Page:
Confessional
April 2, 2008, 9:46 am
Filed under: daily | Tags: ,

I’m not really sure how to start this. Nor am I really sure how to say what I need to say. This is difficult.

My great-aunt attempted suicide a few weeks ago. Attempted, meaning her son found her before she succeeded.

There, I said it. I could go on a social tirade about how we need better mental health care in this country to prevent things like this. I could talk about how crazy that particular wing of the family is, because they are. I could not write about it at all, but I feel like I need to. For my own mental health.

I am just overwhelmingly saddened by the whole thing. Not at the prospect of losing my aunt, because she’s 87 and not exactly going in the springtime of her youth. An 87 year old suicide is not the great tragedy that a 15 year old suicide is. What I am saddened by is that this is what her life has come to. She chose it because she is terrified of out-living her son. She has already out-lived her husband and older son, and her younger son is all she has left. He is probably dying of something, but we don’t know details. Her only granddaughter lives in Florida and is on polite terms with her Northern family, at best. Out-living her son is a reasonable fear: without him, she is alone in the world. I understand this. I even respect her fear and her subsequent decision.

She has had a full life. She inherited much of the wealth that my grandfather did not. Her husband provided very well for her. They spent much of their married life traveling the world together, collecting friends, memories, and mementos. She surrounds herself with her memories in her house. She is very proud of hanging the same Christmas wreath above her mantel for over 50 years. We made fun of her for that, behind our hands, mocking her for being tacky. And yet, it’s evident that by doing that, she is reminding herself of everything she once had. All of that is gone now, and she spends her days worrying about her son dying before her. That is exceptionally sad. I am sad for her, that her own death is less terrifying to her.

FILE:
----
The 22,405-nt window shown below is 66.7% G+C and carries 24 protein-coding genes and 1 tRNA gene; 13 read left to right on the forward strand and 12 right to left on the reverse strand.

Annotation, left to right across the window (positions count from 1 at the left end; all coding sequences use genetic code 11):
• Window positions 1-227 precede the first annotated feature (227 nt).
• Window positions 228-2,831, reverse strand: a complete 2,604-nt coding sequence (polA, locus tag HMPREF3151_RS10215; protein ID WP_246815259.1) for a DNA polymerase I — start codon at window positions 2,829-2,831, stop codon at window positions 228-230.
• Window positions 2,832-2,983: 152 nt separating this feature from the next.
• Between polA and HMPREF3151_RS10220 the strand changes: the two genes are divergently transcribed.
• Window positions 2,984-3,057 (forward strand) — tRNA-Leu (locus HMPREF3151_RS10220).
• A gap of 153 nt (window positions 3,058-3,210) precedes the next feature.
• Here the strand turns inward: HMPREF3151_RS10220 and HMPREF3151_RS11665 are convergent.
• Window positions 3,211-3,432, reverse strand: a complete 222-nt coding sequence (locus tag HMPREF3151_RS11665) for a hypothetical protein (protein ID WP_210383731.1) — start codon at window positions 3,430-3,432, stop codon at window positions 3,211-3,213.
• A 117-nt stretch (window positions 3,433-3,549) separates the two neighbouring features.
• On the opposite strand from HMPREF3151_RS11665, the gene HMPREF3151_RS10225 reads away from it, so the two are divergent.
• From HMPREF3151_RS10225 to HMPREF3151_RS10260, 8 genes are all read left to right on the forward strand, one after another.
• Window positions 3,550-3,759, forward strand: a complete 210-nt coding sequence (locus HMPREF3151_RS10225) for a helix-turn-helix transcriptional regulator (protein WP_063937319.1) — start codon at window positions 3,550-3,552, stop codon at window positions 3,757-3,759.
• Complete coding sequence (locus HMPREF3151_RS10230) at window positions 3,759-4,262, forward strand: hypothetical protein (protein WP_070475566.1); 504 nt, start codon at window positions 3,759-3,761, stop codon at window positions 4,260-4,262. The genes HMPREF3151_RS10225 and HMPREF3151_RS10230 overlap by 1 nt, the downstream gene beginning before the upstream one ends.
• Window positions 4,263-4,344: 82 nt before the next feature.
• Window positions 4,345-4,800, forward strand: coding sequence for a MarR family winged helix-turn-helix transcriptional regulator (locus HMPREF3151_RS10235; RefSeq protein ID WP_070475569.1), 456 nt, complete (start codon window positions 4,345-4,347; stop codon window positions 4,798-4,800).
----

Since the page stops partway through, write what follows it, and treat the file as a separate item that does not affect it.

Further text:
I also feel guilty. There was family drama before and around Christmas about her demanding that my side of the family attend her Christmas Eve party, which is usually awkward and boring at best, with terrible food. She was exceptionally rude about it this year, causing cackles to rise among us about her expecting us to pay homage, while refusing to ever come to the other side of town to visit us. My grandparents didn’t go, but my mom, myself and my two uncles went over for a little earlier in the day to visit her. In hindsight, I’m glad we did, and guilty about the fuss we kicked up about it. She had planned this in advance. She knew it was going to be her last Christmas, and wanted to see all of us. And we dug in our heels and threw a temper tantrum. I am deeply embarrassed.

In hindsight, I realize that the seemingly selfish, self-gratifying behavior she’s displayed recently is mostly her pride. She has continuously been telling my grandmother and my aunt how her boys were the favorite grandchildren, and they could do no wrong in the eyes of her father, wasn’t that just wonderful? She said this to the people who were disfavored. Uncouth at best, cruel at worst.  She attempted to subvert the fate of her husband’s family, early-onset heart disease, by choosing to adopt children. Her husband died in his 80’s of Parkinson’s. Nothing was wrong with his heart. Her older son died mysteriously in his 30’s, not long after I was born. Her younger son is pickling himself. In contrast, the black sheep of that generation, my grandfather, produced 4 tall, strong, healthy children. Their collective higher education degrees number 11 or so. In April, I will make that 12, and the following April, 13. They may not have the financial acumen they could have had, but they are rich in terms of their family.

She is not, and she realizes that. Her cruel words were her pride speaking. Knowing her upcoming suicide attempt, she wanted to remind us that at one time, she and hers were the best, the favorites. I am ashamed that we gossiped so cruelly in return about those statements. I am ashamed that we mocked her for her Christmas decorations. I am ashamed that we joked about putting Post-it notes on the expensive antiques in her house. I am ashamed that we made it a game as to what terrible Christmas presents my cousin and I would receive.

I am ashamed that we are not kinder people. I am ashamed that we didn’t see through her ploys. She does not make it easy, but that doesn’t excuse us. I am saddened that this is what she has come to. I am so sad for everything she has lost. She has lost so much.

And most of all, I am sad that her son found her, and saved her. She is in a coma in the hospital. She has lost the will to live, and we are keeping her here against her will.  For that, I am most saddened, and most ashamed.

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